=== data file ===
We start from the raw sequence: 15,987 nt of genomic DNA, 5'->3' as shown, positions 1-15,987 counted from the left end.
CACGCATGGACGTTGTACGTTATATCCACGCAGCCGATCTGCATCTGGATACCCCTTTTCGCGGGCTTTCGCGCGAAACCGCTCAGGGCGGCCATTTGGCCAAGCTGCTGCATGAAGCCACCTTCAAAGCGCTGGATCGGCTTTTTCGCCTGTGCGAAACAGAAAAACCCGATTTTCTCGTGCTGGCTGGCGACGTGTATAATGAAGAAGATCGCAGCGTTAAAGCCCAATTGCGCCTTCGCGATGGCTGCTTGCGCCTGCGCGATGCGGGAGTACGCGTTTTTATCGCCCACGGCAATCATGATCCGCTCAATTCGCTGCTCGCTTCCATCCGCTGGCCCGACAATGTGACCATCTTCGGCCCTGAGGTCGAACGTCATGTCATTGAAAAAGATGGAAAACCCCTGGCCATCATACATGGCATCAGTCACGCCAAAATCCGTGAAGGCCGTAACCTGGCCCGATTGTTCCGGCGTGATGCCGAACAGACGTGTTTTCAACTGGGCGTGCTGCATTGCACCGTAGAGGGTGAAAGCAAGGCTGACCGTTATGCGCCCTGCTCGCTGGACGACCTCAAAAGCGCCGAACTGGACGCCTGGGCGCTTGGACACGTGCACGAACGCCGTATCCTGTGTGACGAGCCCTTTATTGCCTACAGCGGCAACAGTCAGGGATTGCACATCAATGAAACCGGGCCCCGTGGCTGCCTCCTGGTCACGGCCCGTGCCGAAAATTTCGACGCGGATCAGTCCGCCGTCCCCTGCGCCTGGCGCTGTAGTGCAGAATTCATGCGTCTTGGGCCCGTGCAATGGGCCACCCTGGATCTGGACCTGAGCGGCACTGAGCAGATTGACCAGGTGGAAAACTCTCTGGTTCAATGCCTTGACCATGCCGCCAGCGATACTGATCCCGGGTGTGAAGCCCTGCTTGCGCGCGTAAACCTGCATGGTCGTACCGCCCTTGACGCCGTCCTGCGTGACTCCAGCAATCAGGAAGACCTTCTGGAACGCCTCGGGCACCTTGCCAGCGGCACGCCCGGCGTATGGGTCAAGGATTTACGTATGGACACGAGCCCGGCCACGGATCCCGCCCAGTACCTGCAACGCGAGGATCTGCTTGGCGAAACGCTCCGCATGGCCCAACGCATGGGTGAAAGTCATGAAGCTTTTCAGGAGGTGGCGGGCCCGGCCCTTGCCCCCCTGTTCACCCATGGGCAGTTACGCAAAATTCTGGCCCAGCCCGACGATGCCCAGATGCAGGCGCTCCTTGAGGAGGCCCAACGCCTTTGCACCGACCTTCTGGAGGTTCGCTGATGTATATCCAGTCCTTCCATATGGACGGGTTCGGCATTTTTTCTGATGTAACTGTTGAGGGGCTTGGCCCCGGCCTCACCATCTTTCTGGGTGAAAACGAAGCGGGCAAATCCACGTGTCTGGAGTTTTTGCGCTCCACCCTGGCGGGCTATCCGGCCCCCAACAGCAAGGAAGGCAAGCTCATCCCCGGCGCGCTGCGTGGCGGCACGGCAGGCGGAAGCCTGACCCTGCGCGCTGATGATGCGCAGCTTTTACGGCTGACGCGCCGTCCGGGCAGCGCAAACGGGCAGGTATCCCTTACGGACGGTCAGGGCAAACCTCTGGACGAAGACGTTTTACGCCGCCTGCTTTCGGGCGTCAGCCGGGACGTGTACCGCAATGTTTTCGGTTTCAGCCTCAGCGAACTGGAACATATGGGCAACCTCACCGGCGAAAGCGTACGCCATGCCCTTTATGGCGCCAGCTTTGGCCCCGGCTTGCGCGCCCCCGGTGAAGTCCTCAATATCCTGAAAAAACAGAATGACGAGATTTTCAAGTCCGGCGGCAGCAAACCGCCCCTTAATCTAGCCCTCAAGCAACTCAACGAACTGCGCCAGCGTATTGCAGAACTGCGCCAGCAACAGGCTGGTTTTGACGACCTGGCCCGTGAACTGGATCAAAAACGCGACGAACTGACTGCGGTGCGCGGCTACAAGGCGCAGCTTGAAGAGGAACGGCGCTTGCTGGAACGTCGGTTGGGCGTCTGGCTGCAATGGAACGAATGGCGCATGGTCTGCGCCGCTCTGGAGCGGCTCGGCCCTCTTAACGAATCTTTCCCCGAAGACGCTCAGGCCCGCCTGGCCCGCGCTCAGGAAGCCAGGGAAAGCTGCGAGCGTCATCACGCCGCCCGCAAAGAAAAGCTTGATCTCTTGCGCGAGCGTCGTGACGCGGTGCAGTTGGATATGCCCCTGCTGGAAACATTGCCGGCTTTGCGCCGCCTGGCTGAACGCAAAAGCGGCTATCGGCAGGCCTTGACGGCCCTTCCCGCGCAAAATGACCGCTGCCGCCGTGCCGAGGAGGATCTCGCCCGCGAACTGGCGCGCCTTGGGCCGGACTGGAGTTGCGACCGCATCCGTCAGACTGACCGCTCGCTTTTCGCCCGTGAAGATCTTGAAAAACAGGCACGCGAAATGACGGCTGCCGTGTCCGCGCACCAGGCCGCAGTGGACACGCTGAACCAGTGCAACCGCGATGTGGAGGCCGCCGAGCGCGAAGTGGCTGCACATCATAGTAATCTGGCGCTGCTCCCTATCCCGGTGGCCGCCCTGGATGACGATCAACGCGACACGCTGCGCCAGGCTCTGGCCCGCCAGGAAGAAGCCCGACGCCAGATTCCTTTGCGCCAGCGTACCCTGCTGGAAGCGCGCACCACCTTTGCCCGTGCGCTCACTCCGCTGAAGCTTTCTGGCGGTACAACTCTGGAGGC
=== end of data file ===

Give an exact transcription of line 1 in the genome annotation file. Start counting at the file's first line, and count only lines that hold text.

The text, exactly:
We start from the raw sequence: 15,987 nt of genomic DNA, 5'->3' as shown, positions 1-15,987 counted from the left end.